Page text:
Friday, 20 July 2018

Baby Dramaturgy: Katy Dye @ Edfringe 2018


The Vile Blog – Interview with Katy Dye

What was the inspiration for this performance?

There were a few different inspirations I had for making the piece. A couple of years ago, I read Blake Morrison's As If, which is a journalistic account of the James Bulger trial. In this book Morrison discusses the meaning of childhood innocence in our world today. I was thinking a lot about power dynamics and moral boundaries surrounding this area.

At the same time as this I reassessed how my body is viewed, and as I have childlike attributes to my body, I realised that I can often be infantilised without realising this is happening. I started to think about the implications of this on a bigger scale, what is it that attracts us to innocence/the infantile, and what does this mean in terms of our moral codes in society?  

I am also interested in the pop culture references that infantilisation brings up, and the commercialised and consumable version of infantilisation that most people might be familiar/which on a deeper level could easily be seen as paedophilia. I am interested in exploring where we draw the moral boundaries between these things being acceptable or being reprehensible. 

Is performance still a good space for the public discussion of ideas? 

I think performance is a better place than ever before for the public discussion of ideas. In the age of social media, we are overloaded with thoughts and opinions on a daily basis, and instead of having discussions we more often regress to voicing a wall of opinions with little room for real debate.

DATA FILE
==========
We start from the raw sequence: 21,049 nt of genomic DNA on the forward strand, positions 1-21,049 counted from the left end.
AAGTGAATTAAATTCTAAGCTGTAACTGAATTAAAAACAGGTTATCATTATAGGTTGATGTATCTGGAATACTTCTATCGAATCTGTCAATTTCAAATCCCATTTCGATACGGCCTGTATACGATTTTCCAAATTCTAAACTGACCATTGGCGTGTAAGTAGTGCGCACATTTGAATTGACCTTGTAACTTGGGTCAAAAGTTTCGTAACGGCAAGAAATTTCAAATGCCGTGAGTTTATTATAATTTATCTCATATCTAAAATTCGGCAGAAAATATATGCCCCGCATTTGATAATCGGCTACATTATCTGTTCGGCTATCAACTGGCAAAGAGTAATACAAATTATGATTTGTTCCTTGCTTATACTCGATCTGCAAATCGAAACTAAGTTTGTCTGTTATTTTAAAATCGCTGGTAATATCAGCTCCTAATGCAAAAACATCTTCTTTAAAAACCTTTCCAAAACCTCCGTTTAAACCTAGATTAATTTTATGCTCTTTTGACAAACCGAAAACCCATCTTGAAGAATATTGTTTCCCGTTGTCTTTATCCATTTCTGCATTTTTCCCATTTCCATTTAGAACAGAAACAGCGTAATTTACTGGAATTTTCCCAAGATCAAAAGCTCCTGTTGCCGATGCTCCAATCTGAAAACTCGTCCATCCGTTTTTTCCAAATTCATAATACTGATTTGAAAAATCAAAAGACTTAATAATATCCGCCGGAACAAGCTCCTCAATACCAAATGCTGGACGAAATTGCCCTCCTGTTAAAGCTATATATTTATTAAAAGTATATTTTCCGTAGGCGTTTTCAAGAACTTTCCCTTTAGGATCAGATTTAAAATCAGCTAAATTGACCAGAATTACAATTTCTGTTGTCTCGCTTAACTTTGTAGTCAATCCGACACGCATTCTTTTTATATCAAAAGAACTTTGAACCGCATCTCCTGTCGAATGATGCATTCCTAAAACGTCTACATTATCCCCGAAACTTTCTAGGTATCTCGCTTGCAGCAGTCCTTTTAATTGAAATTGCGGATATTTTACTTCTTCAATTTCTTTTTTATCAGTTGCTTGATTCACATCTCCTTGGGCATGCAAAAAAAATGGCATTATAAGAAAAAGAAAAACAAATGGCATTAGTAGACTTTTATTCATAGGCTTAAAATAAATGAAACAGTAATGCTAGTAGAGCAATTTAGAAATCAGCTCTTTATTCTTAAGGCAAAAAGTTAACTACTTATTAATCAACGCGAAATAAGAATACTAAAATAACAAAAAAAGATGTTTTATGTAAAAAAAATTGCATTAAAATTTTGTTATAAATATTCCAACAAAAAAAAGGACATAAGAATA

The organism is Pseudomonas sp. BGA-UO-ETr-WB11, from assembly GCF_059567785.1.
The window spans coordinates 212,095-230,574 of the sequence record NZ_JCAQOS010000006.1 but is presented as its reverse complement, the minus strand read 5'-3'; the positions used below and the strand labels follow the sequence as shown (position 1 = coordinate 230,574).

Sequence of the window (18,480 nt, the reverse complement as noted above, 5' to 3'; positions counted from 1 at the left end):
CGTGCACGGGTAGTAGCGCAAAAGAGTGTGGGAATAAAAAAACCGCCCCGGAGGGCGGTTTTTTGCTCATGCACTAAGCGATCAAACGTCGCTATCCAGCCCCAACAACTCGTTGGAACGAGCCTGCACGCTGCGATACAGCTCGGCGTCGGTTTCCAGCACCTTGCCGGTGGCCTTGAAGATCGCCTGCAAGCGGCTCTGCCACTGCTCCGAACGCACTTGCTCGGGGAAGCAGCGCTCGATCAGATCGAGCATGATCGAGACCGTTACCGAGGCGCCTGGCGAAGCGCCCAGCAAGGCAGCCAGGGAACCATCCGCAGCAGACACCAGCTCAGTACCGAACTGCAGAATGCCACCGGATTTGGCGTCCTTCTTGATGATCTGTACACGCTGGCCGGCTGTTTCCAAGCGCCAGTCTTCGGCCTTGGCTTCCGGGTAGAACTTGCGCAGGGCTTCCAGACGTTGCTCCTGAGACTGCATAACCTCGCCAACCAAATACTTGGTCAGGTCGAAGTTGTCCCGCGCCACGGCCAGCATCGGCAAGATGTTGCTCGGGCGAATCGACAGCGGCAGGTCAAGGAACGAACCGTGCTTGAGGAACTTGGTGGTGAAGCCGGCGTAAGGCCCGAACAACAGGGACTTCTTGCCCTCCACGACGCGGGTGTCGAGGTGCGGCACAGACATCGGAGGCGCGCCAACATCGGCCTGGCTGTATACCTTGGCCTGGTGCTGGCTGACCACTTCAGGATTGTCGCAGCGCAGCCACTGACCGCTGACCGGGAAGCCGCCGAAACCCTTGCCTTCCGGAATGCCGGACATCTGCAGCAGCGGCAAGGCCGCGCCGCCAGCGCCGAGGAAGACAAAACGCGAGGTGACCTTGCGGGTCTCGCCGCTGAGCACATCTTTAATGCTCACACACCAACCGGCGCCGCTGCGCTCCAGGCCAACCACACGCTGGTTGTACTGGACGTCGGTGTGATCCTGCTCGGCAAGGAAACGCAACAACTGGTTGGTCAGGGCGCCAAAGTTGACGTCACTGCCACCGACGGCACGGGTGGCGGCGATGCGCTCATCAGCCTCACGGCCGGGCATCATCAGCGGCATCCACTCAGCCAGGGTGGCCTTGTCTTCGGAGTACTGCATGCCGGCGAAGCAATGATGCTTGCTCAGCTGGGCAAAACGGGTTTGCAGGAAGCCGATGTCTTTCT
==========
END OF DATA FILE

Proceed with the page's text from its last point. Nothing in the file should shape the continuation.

What is refreshing about performance is that we are sharing a real space together, witnessing live action, and having the patience (mostly) to see it through to the end. Because someone is communicating to us live there is ripe opportunity for debate and discussion (with fellow audience members - or even just internally with ourselves) that goes a bit deeper than our media saturated age often allows.

How did you become interested in making performance?

I became interested in making performance
through visual art. I have always explored drawing, and the more I got involved with art and the physical sensation of making - I felt a need to take the making of art further towards the body itself, which led me to performance. 

Is there any particular approach to the making of the show?

I have performed this show a couple of times before, and each time it has been a different incarnation of the piece. On revisiting the show this time round, I realised that much of my life had changed from the original point of creating it, which called for a radical re-shift in the whole atmosphere of the performance.  Right now, I am exploring a more choreographic approach, with a real emphasis on the sound and music I use in the show.

I am also exploring the form and atmosphere of the piece being more abstract and taking the audience on a strange journey to explore infantilisation of women. 

Does the show fit with your usual productions?

I don't think I have a 'usual' style that I try to go for, and I like to approach each project a new. I have been involved in such a broad range of performances, from public processions to pub quiz events, to dance pieces in nightclubs - and the more and more I make, the less interested I am in creating work that feels similar to past things I have done - or follows a predictable pattern. 

What do you hope that the audience will experience?

I want the audience to have a very physical experience. The sound and music in the piece (designed by Zac Scott) features both bubblegum pop and metal drone, and the physical movement in the piece is quite challenging for myself as a performer as it is fast and furious! I want the audience to feel entertained, whilst being taken on a journey to the morally reprehensible. 

Baby Face
Summerhall (Demonstration Room), Summerhall Place, Edinburgh, EH9 1PL
Wednesday 1st – Sunday 26th August 2018 (not 5th, 13th, 20th), 13:30



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